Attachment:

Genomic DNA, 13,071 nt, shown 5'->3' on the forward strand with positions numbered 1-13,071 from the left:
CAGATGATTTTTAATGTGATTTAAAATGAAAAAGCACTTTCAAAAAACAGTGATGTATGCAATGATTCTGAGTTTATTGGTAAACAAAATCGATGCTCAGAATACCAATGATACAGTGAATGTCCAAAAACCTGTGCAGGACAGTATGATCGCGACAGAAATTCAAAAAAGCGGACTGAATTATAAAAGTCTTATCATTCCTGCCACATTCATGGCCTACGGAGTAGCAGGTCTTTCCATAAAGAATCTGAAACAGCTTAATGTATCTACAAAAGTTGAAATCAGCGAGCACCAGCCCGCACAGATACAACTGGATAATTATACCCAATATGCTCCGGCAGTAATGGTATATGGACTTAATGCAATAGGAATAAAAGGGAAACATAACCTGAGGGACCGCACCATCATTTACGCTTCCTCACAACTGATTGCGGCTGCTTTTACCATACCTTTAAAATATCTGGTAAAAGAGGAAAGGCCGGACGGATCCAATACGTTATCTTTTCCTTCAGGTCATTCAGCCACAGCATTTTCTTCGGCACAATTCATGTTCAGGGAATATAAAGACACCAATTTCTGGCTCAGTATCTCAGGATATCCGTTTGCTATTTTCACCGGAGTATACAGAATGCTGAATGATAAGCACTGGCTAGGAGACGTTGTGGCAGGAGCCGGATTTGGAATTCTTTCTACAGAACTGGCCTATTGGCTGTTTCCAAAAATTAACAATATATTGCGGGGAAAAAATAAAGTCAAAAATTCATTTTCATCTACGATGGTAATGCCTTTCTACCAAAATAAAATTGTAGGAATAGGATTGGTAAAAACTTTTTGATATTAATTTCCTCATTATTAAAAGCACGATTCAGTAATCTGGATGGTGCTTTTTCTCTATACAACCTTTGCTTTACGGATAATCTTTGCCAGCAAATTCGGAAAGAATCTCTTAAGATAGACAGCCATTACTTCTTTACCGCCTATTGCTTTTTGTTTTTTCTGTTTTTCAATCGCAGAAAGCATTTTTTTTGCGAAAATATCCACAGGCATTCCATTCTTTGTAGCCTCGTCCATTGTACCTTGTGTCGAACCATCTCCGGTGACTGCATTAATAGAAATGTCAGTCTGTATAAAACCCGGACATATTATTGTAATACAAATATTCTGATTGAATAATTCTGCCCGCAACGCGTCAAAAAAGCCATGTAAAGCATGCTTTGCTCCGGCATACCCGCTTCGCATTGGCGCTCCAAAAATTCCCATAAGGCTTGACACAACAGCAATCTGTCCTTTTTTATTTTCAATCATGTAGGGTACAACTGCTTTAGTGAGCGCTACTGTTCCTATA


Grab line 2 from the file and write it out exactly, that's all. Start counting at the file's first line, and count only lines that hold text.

CAGATGATTTTTAATGTGATTTAAAATGAAAAAGCACTTTCAAAAAACAGTGATGTATGCAATGATTCTGAGTTTATTGGTAAACAAAATCGATGCTCAGAATACCAATGATACAGTGAATGTCCAAAAACCTGTGCAGGACAGTATGATCGCGACAGAAATTCAAAAAAGCGGACTGAATTATAAAAGTCTTATCATTCCTGCCACATTCATGGCCTACGGAGTAGCAGGTCTTTCCATAAAGAATCTGAAACAGCTTAATGTATCTACAAAAGTTGAAATCAGCGAGCACCAGCCCGCACAGATACAACTGGATAATTATACCCAATATGCTCCGGCAGTAATGGTATATGGACTTAATGCAATAGGAATAAAAGGGAAACATAACCTGAGGGACCGCACCATCATTTACGCTTCCTCACAACTGATTGCGGCTGCTTTTACCATACCTTTAAAATATCTGGTAAAAGAGGAAAGGCCGGACGGATCCAATACGTTATCTTTTCCTTCAGGTCATTCAGCCACAGCATTTTCTTCGGCACAATTCATGTTCAGGGAATATAAAGACACCAATTTCTGGCTCAGTATCTCAGGATATCCGTTTGCTATTTTCACCGGAGTATACAGAATGCTGAATGATAAGCACTGGCTAGGAGACGTTGTGGCAGGAGCCGGATTTGGAATTCTTTCTACAGAACTGGCCTATTGGCTGTTTCCAAAAATTAACAATATATTGCGGGGAAAAAATAAAGTCAAAAATTCATTTTCATCTACGATGGTAATGCCTTTCTACCAAAATAAAATTGTAGGAATAGGATTGGTAAAAACTTTTTGATATTAATTTCCTCATTATTAAAAGCACGATTCAGTAATCTGGATGGTGCTTTTTCTCTATACAACCTTTGCTTTACGGATAATCTTTGCCAGCAAATTCGGAAAGAATCTCTTAAGATAGACAGCCATTACTTCTTTACCGCCTATTGCTTTTTGTTTTTTCTGTTTTTCAATCGCAGAAAGCATTTTTTTTGCGAAAATATCCACAGGCATTCCATTCTTTGTAGCCTCGTCCATTGTACCTTGTGTCGAACCATCTCCGGTGACTGCATTAATAGAAATGTCAGTCTGTATAAAACCCGGACATATTATTGTAATACAAATATTCTGATTGAATAATTCTGCCCGCAACGCGTCAAAAAAGCCATGTAAAGCATGCTTTGCTCCGGCATACCCGCTTCGCATTGGCGCTCCAAAAATTCCCATAAGGCTTGACACAACAGCAATCTGTCCTTTTTTATTTTCAATCATGTAGGGTACAACTGCTTTAGTGAGCGCTACTGTTCCTATA